St Mary’s Church, Caernarfon
St Mary’s Church, Church Street, Caernarfon
This church was built in the early 14th century to provide a chapel for soldiers garrisoned in the recently built walled town. It was a chapel of ease to the parish church of Llanbeblig, well outside the walled town. It was designed by Henry de Ellerton, deputy master mason for the construction works at Caernarfon. His work is still to be seen inside the church, since the outside appearance is largely the result of rebuilding from c.1811.
The church nestles into a corner of the town walls, which form the church’s north and west walls. Just outside the walled town, beyond the Church Street arch, you can look back at the unusual sight of three arched church windows in a medieval defensive wall. The tower just beyond the windows, protecting the corner where two sections of the town walls meet, houses the church’s vestry. This is known as the Bell Tower.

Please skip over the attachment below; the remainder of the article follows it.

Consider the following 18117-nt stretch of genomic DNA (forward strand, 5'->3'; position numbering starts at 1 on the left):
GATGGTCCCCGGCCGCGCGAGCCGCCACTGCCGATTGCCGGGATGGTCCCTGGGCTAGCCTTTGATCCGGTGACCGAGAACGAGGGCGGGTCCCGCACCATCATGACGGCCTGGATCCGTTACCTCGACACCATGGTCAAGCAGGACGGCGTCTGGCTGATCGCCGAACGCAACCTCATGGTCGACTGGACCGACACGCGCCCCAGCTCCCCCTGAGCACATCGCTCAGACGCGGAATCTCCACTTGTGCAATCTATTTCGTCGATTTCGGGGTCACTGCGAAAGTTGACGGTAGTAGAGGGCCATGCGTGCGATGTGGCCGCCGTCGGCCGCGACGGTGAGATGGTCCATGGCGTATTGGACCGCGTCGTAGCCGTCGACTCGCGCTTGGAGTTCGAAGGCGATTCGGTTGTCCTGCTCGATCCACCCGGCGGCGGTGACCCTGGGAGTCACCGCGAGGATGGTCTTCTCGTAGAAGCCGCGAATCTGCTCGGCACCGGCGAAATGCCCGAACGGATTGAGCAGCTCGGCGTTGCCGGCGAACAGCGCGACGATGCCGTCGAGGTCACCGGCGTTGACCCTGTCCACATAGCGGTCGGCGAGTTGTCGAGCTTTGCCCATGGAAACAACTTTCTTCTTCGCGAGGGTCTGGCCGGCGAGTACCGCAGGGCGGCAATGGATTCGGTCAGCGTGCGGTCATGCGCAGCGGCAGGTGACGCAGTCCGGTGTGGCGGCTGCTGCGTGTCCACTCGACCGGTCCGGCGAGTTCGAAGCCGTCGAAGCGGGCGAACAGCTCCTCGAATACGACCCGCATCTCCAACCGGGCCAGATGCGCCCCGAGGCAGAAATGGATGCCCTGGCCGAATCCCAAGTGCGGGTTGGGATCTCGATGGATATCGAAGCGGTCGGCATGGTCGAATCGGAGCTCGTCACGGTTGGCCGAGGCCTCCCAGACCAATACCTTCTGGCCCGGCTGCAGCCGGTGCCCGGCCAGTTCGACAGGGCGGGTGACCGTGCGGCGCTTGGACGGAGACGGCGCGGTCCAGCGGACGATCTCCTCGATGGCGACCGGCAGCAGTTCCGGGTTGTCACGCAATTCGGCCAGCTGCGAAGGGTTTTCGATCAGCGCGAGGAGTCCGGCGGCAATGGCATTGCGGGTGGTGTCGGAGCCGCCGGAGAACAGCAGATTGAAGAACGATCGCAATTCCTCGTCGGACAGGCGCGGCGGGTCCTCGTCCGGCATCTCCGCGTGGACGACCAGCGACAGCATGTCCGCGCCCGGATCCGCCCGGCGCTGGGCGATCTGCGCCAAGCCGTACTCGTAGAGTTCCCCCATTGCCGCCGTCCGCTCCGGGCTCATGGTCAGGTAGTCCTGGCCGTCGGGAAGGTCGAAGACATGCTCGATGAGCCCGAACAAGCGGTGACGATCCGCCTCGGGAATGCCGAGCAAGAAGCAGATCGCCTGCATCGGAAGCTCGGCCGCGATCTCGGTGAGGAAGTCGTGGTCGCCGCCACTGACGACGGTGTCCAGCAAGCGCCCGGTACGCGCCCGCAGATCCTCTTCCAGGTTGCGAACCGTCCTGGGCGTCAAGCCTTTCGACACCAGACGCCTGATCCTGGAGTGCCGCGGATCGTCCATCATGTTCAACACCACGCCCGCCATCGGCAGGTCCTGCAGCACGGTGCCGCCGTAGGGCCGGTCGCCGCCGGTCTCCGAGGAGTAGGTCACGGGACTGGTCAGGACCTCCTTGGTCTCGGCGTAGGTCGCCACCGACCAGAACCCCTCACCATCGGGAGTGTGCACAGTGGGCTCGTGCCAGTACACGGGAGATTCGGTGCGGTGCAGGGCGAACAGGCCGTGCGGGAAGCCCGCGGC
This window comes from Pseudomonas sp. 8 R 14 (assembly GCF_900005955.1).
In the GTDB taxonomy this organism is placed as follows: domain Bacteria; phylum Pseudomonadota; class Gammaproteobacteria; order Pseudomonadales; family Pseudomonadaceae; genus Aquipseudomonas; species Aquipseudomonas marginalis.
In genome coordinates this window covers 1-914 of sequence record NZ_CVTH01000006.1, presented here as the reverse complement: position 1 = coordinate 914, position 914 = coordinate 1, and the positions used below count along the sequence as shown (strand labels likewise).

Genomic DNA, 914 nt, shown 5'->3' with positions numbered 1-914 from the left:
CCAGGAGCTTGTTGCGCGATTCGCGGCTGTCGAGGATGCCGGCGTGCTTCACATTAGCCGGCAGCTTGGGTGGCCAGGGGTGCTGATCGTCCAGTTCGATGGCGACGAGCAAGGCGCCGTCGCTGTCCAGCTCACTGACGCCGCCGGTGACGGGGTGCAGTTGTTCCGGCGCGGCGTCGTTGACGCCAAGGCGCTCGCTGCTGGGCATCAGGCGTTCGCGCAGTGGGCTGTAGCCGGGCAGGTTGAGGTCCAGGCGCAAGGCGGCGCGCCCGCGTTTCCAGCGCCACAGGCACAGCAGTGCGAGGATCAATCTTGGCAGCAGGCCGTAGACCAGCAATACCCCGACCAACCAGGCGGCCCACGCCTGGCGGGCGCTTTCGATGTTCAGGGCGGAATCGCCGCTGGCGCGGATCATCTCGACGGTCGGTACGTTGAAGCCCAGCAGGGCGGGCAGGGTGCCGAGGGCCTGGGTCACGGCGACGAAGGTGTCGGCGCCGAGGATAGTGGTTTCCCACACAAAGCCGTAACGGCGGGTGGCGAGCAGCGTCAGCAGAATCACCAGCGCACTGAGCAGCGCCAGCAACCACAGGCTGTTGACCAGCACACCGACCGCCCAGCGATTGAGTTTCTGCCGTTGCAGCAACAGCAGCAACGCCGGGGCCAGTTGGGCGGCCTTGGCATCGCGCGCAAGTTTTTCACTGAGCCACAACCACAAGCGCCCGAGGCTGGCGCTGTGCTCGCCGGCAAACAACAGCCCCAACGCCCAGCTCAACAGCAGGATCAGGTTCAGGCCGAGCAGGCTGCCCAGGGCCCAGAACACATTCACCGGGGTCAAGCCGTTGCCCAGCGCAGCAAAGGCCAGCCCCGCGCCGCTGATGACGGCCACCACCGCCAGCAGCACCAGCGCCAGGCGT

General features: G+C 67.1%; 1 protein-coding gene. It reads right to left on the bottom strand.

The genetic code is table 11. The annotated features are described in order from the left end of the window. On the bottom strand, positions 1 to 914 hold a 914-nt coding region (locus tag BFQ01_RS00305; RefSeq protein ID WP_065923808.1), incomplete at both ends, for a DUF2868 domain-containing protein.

The church blocks the postern gate, a small opening in the town walls which originally provided a route between the town and the adjacent quay.
In the south wall is a Jesse window, which depicts Jesus Christ’s ancestral connection to Jesse, a figure in the Old Testament. The window was created in 1910 by the Westlake studio of London in memory of a recently deceased member of the Coed Helen family, whose coat of arms features in the window. The Coed Helen estate mostly lay on the opposite side of the Seiont river from the castle.